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SharePoint in the Cloud – Pie in the Sky?

Date:November 16th, 2010 Author: Tags: ,
Category: General, SharePoint Ideas Comments:2 ;

Yes, we’re wading into the SharePoint in the cloud debate! With major changes to SharePoint Online on the horizon, now may be a good time for us to re-examine the possible benefits that cloud computing could bring to you and your business.

pigs might flyI can’t describe cloud computing as the latest revolutionary breakthrough in software services; in fact, it seems as if the phrase has been around for a long time. But how many of you actually use the cloud to deliver your SharePoint software?

Pigs might fly

Cloud services raise typical concerns many organizations have around security and compliance, which can’t be neglected. A lot of mid-level businesses take the view that risking their own or their customer’s sensitive data by putting it in an external multi-tenant server simply isn’t worth any cost saving that the exercise could bring them. And as for forking out for a dedicated server, well unless you’re part of a major organization with a huge budget, this option may also be a no-go.

Aside from that, SharePoint Online – or Microsoft’s online services BPOS (Business Productivity Online Services) based on the SharePoint 2007 platform – up until now has had very limited features when compared to its on-premises counterpart. The lack of customization abilities, support for custom domain names and even daily server backups may have led you to ask – who the heck can really use this to help their business? Especially if you’re already using SharePoint internally – why would you fly over to the cloud if it would spell the immediate loss of the key features that really help your operation to run smoothly?

A sunny outlook

The forthcoming arrival of Microsoft’s own cloud offering for SharePoint 2010, Office 365, means major changes for SharePoint Online. It seems that Microsoft were fully aware of the limitations of its online offering and have been working hard to close the gap on its missing features. It’s a huge improvement and means that some organizations can take a serious look at the cloud as a viable offering. SharePoint Online is set to be much more extensible and has super improved multi-tenancy features.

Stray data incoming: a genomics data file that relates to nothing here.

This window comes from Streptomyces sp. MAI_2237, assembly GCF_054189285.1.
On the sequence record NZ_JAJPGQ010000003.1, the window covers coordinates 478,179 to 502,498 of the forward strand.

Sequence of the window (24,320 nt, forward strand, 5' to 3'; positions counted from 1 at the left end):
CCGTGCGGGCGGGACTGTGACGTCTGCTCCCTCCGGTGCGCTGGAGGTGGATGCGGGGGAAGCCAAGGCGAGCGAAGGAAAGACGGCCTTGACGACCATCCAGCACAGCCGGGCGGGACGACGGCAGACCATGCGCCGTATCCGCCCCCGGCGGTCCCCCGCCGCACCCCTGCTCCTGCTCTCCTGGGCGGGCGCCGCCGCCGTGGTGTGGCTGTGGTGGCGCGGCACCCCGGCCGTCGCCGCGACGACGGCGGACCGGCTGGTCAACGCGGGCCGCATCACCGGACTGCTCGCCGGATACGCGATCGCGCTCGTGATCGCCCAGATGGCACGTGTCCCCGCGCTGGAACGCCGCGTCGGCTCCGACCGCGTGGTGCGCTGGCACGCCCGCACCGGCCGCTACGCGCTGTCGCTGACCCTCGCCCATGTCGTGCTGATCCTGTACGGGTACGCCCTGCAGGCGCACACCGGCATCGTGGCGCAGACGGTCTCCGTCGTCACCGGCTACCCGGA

There will be a tenant admin site in SharePoint Online 2010 to allow users to manage sites and configuration, offering social computing abilities, web and enterprise content management and more. As for extensibility, you will be able to upload custom code to SharePoint Online for sandbox testing, change themes, pages and site content through the UX browser and make customizations via SharePoint Designer.

Clouding the issue

But what do these improvements mean for you? I guess one of the most exciting new features is sandbox for testing your own custom code. I’m sorry to disappoint you folks, but this ain’t all it’s cracked up to be. From a developers point of view (and we’ll have a more technical post on the issue from Ryan shortly), developing real-world business solutions in a sandbox is very restrictive and sadly, the sandbox for SharePoint Online is no exception in this case.

Stuck in the clouds

Some of you may not be affected by these issues, but the reality is that while SharePoint is a tremendously powerful and easily accessible solution to use, the majority of deployments do need customization or third party tools to achieve exactly what you want it to. Newcomers to SharePoint may not forsee these issues cropping up, but in our experience, they definitely do!

This point will also affect you in a multi-tenant server situation because in this case it’s the service provider who has ultimate control over what third party tools are deemed safe enough to be deployed across the whole environment. So you may get your head stuck in the clouds if you’re not careful!

Also, although Microsoft have stated that the new features I’ve mentioned are coming soon, there is as yet no firm release date for Office 365 with SharePoint 2010.  Tentative suggestions of Quarter 1 2011 have been heard, but nothing is confirmed as yet. In contrast the SharePoint 2010 on-premises solution has had all these features and more available since its launch in April this year.  Can your business afford to wait until sometime next year to deploy SharePoint, when you could opt for a more powerful in-house solution right now?